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Adjust sunflower planting to meet crop goals.

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Sunflowers are very adaptable and can be grown under different environmental and soil conditions. Several university studies illustrate how sunflowers planted at varying populations, depending on the environment, can result in similar yields. When determining planting populations, consider environmental, agronomic and marketing factors to maximize yield and profit potential.

Factors to Consider

  • Annual rainfall and subsoil moisture
  • Disease and insect threats
  • Planting dates
  • Harvesting options
  • Market demands
There is no one-size-fits-all philosophy to draw from when determining sunflower populations.

Action Plan

  1. Consider typical rainfall totals. Sunflowers can tolerate drought under the right circumstances. Reduced populations of 15,000 plants per acre narrowly aligned at 12-inch spacing are better-equipped to handle seasonal dry spells and low subsoil moisture conditions. Conversely, fields in heavy rainfall areas are able to support 30,000 sunflower plants per acre.
  2. Factor insect threats into populations size. Risks of certain sunflower diseases and destructive insects can vary from farm to farm. Under wet conditions, plants in high-population fields containing high levels of nutrients invite more disease. Longhorned beetles also do more damage in high populations and can severely damage stalks and make plants more susceptible to lodging. However, sunflowers planted at lower populations are able to develop robust stems that help reduce lodging.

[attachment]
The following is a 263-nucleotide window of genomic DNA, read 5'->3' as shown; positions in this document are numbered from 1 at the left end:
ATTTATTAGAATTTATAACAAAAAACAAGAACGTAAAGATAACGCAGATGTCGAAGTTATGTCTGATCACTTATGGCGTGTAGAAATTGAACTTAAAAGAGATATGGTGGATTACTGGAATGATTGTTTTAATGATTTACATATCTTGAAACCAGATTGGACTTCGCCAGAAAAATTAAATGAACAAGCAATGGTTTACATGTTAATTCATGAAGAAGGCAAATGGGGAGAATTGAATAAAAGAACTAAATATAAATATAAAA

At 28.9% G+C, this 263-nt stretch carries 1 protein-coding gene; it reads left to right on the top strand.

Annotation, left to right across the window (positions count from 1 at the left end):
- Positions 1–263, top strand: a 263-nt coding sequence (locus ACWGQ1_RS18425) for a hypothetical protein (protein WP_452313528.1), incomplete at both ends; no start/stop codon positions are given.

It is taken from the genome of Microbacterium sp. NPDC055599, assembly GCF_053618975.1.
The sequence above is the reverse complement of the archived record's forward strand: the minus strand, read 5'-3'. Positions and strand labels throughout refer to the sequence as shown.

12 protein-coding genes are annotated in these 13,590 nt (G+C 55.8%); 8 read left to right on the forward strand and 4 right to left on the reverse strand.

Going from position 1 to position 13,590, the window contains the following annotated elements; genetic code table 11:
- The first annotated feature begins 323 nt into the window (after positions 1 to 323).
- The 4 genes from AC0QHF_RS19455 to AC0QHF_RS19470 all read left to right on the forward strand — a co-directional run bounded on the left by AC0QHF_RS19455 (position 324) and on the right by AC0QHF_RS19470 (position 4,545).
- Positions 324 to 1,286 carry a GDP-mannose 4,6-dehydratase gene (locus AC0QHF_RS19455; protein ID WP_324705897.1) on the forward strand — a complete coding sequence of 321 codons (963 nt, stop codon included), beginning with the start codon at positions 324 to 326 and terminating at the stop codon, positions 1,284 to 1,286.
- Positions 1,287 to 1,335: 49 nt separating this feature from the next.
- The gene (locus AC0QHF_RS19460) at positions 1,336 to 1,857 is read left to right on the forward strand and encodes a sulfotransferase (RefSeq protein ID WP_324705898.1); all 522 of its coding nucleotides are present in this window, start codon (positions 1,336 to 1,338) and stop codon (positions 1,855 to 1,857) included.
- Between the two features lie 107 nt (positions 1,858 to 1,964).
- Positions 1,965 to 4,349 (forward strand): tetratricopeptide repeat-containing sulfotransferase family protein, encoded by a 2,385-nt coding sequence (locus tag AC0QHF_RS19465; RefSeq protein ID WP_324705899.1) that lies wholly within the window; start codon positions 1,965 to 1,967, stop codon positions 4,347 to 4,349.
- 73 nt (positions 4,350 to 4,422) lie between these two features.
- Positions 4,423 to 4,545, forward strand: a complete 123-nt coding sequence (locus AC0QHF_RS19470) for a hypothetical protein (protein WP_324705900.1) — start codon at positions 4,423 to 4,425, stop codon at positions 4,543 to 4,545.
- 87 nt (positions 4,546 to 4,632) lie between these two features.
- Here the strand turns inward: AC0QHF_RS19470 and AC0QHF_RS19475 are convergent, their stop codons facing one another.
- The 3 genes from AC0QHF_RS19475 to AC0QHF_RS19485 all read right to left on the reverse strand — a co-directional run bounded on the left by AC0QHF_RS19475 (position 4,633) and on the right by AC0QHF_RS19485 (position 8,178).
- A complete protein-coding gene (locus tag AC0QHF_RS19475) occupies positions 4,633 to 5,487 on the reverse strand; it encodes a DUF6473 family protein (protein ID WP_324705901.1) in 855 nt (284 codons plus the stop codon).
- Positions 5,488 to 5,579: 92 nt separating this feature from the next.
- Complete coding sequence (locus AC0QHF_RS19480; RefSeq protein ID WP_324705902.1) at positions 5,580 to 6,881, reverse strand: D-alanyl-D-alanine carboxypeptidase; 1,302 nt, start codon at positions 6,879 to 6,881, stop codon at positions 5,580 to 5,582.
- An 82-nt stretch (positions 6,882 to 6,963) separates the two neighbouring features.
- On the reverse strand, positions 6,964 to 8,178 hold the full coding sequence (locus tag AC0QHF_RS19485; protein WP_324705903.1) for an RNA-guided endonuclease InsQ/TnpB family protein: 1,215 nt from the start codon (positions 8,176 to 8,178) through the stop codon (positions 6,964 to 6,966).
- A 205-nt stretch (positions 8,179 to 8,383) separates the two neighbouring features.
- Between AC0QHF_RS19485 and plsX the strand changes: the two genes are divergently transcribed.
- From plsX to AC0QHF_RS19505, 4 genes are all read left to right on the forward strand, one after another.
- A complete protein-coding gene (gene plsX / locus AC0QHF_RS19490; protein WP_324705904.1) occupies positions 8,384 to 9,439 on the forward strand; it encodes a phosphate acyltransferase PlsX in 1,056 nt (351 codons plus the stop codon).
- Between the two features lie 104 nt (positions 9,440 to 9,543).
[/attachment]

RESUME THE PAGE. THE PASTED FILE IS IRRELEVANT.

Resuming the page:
3. Schedule planting dates strategically. Planting earlier in the season allows for more in-field drydown. When planting close to the final insurability date, growers can increase population sizes to obtain smaller individual heads, which dry down faster than larger heads. It is recommended when solid seeding to bump up planting populations by 2,000 plants per acre.
  4. Compensate for drying facility shortages, if necessary. Growers without sunflower drying facilities should plant higher populations, resulting in smaller heads, faster drydown and, ultimately, drier seeds at harvest.
  5. Factor in market segment. If the crop will be sold into the confection or dehull nonoilseed markets that require a larger seed size, plant for smaller harvested population of around 15,000 plants per acre. Meanwhile, population totals should be noticeably higher if planting for the oilseed market. Bear in mind that growers should plant a population rate 10 percent to 15 percent higher than the desired final crop size.


Planting population is one of the most controllable aspects of sunflower farming. Respond to your operation’s environmental demands and market goals accordingly. For more information, contact your local Mycogen Seeds commercial agronomist or trusted agronomic adviser.


Adjust sunflower planting to meet crop goals.

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